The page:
Mobsters Are Coming to Las Vegas

Published on 13-Oct-2013 by J Square Humboldt

Soccer    Soccer Daily Update

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Mobsters Are Coming to Las Vegas

The lower divisions of sports usually need to be creative if they're to survive.

And the newest addition to the soccer pyramid in the USA plans on being right in that mix.

Welcome to the Las Vegas Mobsters of the fourth-tier Premier Development League.

So far, so good. People have noticed. And in the wacky world of offbeat sports names, it's still a feat to stand above the crowd. It also opens the door to what generates the dosh more than winning records or, sometimes, even gate receipts: marketing.

With professional clubs having their origins in European football, team nicknames grew  more from local inspiration and convenience than marketing prowess, because, well, there was no such thing as 'marketing prowess' in their earliest days. While records indicate the presence of organized teams as early as the fifteenth century, the practice began to spread in the 1840s. With names such as the Rochdale Body-Guard Club becoming more than a mouthful, it was only natural that nicknames would soon become essential in condensing team references.

Many of the more unique monikers survive to this day, as attested by the West Bromwich Albion Baggies (a description of the players' shorts back in the day, which has currently returned to relevance) and Charlton Athletic Addicks (colloquial for Haddocks in reference to a local fish-and-chip shop).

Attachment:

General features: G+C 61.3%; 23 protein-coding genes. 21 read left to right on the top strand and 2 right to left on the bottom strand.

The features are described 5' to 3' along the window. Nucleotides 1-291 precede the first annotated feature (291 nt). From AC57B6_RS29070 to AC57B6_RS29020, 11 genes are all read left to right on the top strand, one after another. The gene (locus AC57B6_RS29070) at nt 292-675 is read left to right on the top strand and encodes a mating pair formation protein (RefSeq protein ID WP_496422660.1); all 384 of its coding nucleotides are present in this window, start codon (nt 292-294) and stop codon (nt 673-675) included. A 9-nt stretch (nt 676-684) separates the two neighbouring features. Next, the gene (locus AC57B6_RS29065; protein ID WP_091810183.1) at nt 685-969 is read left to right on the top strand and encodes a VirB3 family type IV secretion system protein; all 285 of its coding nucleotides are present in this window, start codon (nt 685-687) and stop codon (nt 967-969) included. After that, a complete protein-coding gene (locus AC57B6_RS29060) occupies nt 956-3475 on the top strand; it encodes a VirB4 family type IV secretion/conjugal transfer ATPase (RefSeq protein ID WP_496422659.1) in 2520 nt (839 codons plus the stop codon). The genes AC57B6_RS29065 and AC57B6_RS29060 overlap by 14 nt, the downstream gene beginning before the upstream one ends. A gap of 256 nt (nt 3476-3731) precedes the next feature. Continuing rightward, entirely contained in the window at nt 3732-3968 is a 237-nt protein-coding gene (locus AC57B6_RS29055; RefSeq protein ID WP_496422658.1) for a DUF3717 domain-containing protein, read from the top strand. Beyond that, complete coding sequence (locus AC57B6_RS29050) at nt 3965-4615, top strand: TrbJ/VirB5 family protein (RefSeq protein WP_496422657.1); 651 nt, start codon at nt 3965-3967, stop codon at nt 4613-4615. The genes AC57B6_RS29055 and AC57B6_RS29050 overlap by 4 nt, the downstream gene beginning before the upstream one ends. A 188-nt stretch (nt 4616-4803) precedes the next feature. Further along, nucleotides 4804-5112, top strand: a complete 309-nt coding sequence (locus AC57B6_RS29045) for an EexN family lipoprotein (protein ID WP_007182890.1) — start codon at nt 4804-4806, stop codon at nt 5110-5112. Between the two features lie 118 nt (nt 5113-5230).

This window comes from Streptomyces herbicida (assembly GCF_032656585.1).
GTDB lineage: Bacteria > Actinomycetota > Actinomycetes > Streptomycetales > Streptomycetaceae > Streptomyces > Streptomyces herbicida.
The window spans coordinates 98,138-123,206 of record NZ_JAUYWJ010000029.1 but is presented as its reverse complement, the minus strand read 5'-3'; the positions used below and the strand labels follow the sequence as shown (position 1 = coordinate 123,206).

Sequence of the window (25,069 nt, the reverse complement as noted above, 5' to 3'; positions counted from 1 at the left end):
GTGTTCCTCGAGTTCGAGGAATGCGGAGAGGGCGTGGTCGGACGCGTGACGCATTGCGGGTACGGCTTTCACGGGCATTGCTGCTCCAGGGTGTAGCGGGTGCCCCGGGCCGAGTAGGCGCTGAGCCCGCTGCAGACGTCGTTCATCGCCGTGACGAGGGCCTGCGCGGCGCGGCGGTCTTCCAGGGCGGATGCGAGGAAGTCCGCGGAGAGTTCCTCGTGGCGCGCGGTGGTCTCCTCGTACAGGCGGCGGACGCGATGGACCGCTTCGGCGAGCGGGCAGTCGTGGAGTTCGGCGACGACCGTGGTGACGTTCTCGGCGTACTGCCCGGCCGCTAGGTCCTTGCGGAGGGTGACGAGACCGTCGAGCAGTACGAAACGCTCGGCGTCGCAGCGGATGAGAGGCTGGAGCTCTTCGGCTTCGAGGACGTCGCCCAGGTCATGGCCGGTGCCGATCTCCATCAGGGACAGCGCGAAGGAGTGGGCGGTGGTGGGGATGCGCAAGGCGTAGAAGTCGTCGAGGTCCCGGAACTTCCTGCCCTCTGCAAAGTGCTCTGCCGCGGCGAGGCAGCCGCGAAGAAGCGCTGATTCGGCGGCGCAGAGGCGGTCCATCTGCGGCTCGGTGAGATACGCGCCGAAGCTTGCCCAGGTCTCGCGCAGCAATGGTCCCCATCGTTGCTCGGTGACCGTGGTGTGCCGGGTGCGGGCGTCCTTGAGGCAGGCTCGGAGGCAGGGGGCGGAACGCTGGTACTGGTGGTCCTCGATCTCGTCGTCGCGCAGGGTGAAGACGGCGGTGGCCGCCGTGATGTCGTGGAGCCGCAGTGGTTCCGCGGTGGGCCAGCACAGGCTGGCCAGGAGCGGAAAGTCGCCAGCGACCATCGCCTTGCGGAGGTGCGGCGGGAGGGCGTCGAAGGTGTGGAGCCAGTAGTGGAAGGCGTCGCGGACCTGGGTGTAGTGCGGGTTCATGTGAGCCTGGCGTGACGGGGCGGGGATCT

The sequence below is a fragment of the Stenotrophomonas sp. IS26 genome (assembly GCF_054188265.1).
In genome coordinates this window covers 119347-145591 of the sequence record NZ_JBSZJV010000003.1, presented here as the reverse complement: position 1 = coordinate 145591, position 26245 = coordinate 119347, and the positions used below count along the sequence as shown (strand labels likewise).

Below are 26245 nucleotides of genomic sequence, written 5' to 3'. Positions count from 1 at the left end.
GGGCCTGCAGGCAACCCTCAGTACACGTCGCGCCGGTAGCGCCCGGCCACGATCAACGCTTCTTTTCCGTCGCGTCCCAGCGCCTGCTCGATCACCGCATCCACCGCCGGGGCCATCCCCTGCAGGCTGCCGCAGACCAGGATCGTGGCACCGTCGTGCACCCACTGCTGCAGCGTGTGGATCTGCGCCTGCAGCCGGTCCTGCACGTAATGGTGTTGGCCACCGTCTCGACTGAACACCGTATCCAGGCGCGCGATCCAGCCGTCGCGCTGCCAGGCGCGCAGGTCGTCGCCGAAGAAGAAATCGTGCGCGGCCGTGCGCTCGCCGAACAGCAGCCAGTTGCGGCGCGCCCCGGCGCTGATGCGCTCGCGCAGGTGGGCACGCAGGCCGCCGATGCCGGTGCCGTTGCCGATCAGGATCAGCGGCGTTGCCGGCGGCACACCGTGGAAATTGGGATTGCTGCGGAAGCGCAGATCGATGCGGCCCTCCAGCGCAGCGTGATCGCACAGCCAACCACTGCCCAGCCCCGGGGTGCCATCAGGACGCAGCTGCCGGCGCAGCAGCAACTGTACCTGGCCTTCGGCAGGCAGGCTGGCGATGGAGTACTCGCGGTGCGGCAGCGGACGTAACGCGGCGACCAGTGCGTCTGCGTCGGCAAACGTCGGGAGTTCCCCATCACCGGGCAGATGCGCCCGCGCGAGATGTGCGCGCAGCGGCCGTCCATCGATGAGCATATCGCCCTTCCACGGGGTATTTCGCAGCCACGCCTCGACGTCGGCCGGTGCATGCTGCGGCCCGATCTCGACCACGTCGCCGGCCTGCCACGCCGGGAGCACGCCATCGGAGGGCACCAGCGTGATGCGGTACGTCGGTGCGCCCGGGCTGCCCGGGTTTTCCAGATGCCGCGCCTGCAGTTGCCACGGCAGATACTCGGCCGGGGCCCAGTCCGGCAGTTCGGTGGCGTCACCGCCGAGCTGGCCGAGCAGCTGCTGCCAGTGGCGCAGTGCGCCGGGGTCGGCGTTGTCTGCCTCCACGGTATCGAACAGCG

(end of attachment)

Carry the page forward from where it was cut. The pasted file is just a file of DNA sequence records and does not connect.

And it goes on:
In recent times, it's been minor league baseball that has picked up the gauntlet and run with it on the road to profits. Taking a cue from long-standing local standards such as the Chattanooga Lookouts and Toledo Mud Hens, crazy names are now commonplace and doing well for the teams that use them. Minor league hockey noticed, as exemplified by the clever combination of local flavor with a play on words that is the Louisiana IceGators (hint: say it quickly).

And this practice is making some minor league owners a fortune.

It's also opened the door to offbeat marketing. Consider the Lehigh Valley IronPigs giving away a free funeral and the second-tier North American Soccer League's Atlanta Silverbacks staging an out-of-nowhere Oktoberfest promotion.

So, the Mobsters appear to be on solid ground. Sportwriters will be forever appreciative for the catchy story angles, which in turn will serve to continuously provide free publicity to the club. This, of course, will be the springboard to offbeat promotions and, no doubt, merchandising revenues.

It's the stuff that can get a team noticed in a distraction-happy city like Las Vegas.

And it gives them a good shot at being in the chips.